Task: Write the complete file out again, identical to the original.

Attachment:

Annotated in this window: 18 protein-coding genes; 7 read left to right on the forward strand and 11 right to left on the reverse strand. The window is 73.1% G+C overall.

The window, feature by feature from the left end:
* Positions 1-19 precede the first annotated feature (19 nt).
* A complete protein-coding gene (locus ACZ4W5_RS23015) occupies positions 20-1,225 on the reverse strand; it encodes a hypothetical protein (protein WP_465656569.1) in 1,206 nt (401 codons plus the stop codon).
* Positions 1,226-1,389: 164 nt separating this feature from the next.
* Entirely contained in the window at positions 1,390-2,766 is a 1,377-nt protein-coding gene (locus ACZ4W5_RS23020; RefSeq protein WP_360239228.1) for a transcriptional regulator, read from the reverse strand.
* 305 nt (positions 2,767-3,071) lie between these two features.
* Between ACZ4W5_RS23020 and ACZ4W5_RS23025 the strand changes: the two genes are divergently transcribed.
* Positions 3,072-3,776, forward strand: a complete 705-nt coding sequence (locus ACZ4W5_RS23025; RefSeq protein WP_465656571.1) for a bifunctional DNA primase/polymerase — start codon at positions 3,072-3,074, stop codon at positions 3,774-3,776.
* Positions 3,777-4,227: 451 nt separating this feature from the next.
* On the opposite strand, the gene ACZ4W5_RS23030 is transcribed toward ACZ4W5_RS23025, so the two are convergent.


Annotated in this window: 18 protein-coding genes; 7 read left to right on the forward strand and 11 right to left on the reverse strand. The window is 73.1% G+C overall.

The window, feature by feature from the left end:
* Positions 1-19 precede the first annotated feature (19 nt).
* A complete protein-coding gene (locus ACZ4W5_RS23015) occupies positions 20-1,225 on the reverse strand; it encodes a hypothetical protein (protein WP_465656569.1) in 1,206 nt (401 codons plus the stop codon).
* Positions 1,226-1,389: 164 nt separating this feature from the next.
* Entirely contained in the window at positions 1,390-2,766 is a 1,377-nt protein-coding gene (locus ACZ4W5_RS23020; RefSeq protein WP_360239228.1) for a transcriptional regulator, read from the reverse strand.
* 305 nt (positions 2,767-3,071) lie between these two features.
* Between ACZ4W5_RS23020 and ACZ4W5_RS23025 the strand changes: the two genes are divergently transcribed.
* Positions 3,072-3,776, forward strand: a complete 705-nt coding sequence (locus ACZ4W5_RS23025; RefSeq protein WP_465656571.1) for a bifunctional DNA primase/polymerase — start codon at positions 3,072-3,074, stop codon at positions 3,774-3,776.
* Positions 3,777-4,227: 451 nt separating this feature from the next.
* On the opposite strand, the gene ACZ4W5_RS23030 is transcribed toward ACZ4W5_RS23025, so the two are convergent.